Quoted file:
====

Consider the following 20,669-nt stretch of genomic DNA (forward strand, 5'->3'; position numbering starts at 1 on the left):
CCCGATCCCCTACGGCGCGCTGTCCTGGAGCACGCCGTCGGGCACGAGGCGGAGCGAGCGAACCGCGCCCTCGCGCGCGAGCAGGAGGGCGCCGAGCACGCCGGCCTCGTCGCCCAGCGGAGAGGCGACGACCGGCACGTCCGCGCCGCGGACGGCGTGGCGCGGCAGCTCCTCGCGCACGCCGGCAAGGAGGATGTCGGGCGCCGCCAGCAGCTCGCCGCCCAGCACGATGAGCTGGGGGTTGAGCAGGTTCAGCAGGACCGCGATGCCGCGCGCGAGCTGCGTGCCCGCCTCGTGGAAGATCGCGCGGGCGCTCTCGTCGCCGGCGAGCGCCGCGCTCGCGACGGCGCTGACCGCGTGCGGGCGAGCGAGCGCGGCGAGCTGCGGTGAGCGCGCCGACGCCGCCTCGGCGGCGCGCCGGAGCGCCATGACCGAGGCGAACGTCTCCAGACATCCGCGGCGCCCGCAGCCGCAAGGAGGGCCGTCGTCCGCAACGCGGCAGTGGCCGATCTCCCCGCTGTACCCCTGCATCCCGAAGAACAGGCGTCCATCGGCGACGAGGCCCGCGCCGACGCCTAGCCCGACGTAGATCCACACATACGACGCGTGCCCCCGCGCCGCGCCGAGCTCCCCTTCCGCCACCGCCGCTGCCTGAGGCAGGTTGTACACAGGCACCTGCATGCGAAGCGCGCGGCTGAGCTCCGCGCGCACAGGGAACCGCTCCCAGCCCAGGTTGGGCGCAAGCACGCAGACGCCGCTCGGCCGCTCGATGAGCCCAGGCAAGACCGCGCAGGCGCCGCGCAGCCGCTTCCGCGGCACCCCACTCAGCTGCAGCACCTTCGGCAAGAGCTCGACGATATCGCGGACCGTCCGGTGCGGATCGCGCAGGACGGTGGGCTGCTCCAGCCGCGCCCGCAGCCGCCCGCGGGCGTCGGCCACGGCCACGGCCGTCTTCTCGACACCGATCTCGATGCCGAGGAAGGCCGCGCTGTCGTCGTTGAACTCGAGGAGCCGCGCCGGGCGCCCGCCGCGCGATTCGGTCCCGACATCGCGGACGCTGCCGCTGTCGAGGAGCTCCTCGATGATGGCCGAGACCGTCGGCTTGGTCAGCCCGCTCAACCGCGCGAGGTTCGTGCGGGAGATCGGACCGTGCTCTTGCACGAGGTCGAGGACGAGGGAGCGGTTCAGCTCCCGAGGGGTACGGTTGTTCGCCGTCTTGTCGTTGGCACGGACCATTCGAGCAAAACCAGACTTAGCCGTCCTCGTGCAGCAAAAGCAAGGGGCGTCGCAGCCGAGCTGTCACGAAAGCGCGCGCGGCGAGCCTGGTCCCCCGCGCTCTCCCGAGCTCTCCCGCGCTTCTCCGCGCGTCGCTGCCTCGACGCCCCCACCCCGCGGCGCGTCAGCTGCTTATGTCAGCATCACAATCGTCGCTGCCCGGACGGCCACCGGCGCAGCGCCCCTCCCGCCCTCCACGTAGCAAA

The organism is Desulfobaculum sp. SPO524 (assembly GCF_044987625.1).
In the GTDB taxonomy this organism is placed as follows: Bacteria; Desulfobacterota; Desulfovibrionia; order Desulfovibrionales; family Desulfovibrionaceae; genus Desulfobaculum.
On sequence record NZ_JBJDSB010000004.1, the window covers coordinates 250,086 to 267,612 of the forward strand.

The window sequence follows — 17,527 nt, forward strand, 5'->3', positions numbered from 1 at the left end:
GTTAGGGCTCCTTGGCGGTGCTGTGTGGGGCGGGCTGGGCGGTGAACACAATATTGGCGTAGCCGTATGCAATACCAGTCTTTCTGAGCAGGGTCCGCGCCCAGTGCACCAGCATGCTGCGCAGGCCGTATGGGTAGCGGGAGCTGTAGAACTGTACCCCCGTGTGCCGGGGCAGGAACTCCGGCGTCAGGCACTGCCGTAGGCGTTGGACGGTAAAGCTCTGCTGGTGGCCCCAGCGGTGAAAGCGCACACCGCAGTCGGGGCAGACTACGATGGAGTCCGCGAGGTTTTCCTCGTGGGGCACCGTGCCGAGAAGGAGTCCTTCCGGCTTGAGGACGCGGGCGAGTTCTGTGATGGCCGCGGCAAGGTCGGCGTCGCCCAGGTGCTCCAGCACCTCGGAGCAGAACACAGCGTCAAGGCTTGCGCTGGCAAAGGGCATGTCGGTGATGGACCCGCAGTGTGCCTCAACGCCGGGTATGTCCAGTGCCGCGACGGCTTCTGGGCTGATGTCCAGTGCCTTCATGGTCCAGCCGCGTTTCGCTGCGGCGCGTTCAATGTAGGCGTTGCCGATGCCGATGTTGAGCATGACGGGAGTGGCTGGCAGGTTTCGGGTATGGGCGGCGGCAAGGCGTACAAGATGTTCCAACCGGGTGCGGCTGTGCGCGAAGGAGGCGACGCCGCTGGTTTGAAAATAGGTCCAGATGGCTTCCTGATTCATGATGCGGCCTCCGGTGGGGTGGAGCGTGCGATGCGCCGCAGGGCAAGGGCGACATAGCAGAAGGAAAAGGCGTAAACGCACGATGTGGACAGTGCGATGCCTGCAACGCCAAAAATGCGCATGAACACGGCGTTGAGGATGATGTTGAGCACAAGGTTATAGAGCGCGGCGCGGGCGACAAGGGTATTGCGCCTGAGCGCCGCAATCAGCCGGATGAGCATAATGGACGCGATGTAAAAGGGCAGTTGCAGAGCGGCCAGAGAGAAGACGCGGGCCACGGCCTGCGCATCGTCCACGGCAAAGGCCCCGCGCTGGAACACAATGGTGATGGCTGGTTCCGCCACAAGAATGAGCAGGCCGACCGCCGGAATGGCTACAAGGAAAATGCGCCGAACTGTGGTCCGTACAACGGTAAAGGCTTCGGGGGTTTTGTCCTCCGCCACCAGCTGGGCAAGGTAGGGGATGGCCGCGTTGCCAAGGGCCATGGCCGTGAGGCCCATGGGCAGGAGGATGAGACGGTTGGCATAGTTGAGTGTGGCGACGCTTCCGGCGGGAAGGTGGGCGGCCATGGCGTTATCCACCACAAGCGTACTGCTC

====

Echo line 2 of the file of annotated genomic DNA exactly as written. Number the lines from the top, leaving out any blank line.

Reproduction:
CCCGATCCCCTACGGCGCGCTGTCCTGGAGCACGCCGTCGGGCACGAGGCGGAGCGAGCGAACCGCGCCCTCGCGCGCGAGCAGGAGGGCGCCGAGCACGCCGGCCTCGTCGCCCAGCGGAGAGGCGACGACCGGCACGTCCGCGCCGCGGACGGCGTGGCGCGGCAGCTCCTCGCGCACGCCGGCAAGGAGGATGTCGGGCGCCGCCAGCAGCTCGCCGCCCAGCACGATGAGCTGGGGGTTGAGCAGGTTCAGCAGGACCGCGATGCCGCGCGCGAGCTGCGTGCCCGCCTCGTGGAAGATCGCGCGGGCGCTCTCGTCGCCGGCGAGCGCCGCGCTCGCGACGGCGCTGACCGCGTGCGGGCGAGCGAGCGCGGCGAGCTGCGGTGAGCGCGCCGACGCCGCCTCGGCGGCGCGCCGGAGCGCCATGACCGAGGCGAACGTCTCCAGACATCCGCGGCGCCCGCAGCCGCAAGGAGGGCCGTCGTCCGCAACGCGGCAGTGGCCGATCTCCCCGCTGTACCCCTGCATCCCGAAGAACAGGCGTCCATCGGCGACGAGGCCCGCGCCGACGCCTAGCCCGACGTAGATCCACACATACGACGCGTGCCCCCGCGCCGCGCCGAGCTCCCCTTCCGCCACCGCCGCTGCCTGAGGCAGGTTGTACACAGGCACCTGCATGCGAAGCGCGCGGCTGAGCTCCGCGCGCACAGGGAACCGCTCCCAGCCCAGGTTGGGCGCAAGCACGCAGACGCCGCTCGGCCGCTCGATGAGCCCAGGCAAGACCGCGCAGGCGCCGCGCAGCCGCTTCCGCGGCACCCCACTCAGCTGCAGCACCTTCGGCAAGAGCTCGACGATATCGCGGACCGTCCGGTGCGGATCGCGCAGGACGGTGGGCTGCTCCAGCCGCGCCCGCAGCCGCCCGCGGGCGTCGGCCACGGCCACGGCCGTCTTCTCGACACCGATCTCGATGCCGAGGAAGGCCGCGCTGTCGTCGTTGAACTCGAGGAGCCGCGCCGGGCGCCCGCCGCGCGATTCGGTCCCGACATCGCGGACGCTGCCGCTGTCGAGGAGCTCCTCGATGATGGCCGAGACCGTCGGCTTGGTCAGCCCGCTCAACCGCGCGAGGTTCGTGCGGGAGATCGGACCGTGCTCTTGCACGAGGTCGAGGACGAGGGAGCGGTTCAGCTCCCGAGGGGTACGGTTGTTCGCCGTCTTGTCGTTGGCACGGACCATTCGAGCAAAACCAGACTTAGCCGTCCTCGTGCAGCAAAAGCAAGGGGCGTCGCAGCCGAGCTGTCACGAAAGCGCGCGCGGCGAGCCTGGTCCCCCGCGCTCTCCCGAGCTCTCCCGCGCTTCTCCGCGCGTCGCTGCCTCGACGCCCCCACCCCGCGGCGCGTCAGCTGCTTATGTCAGCATCACAATCGTCGCTGCCCGGACGGCCACCGGCGCAGCGCCCCTCCCGCCCTCCACGTAGCAAA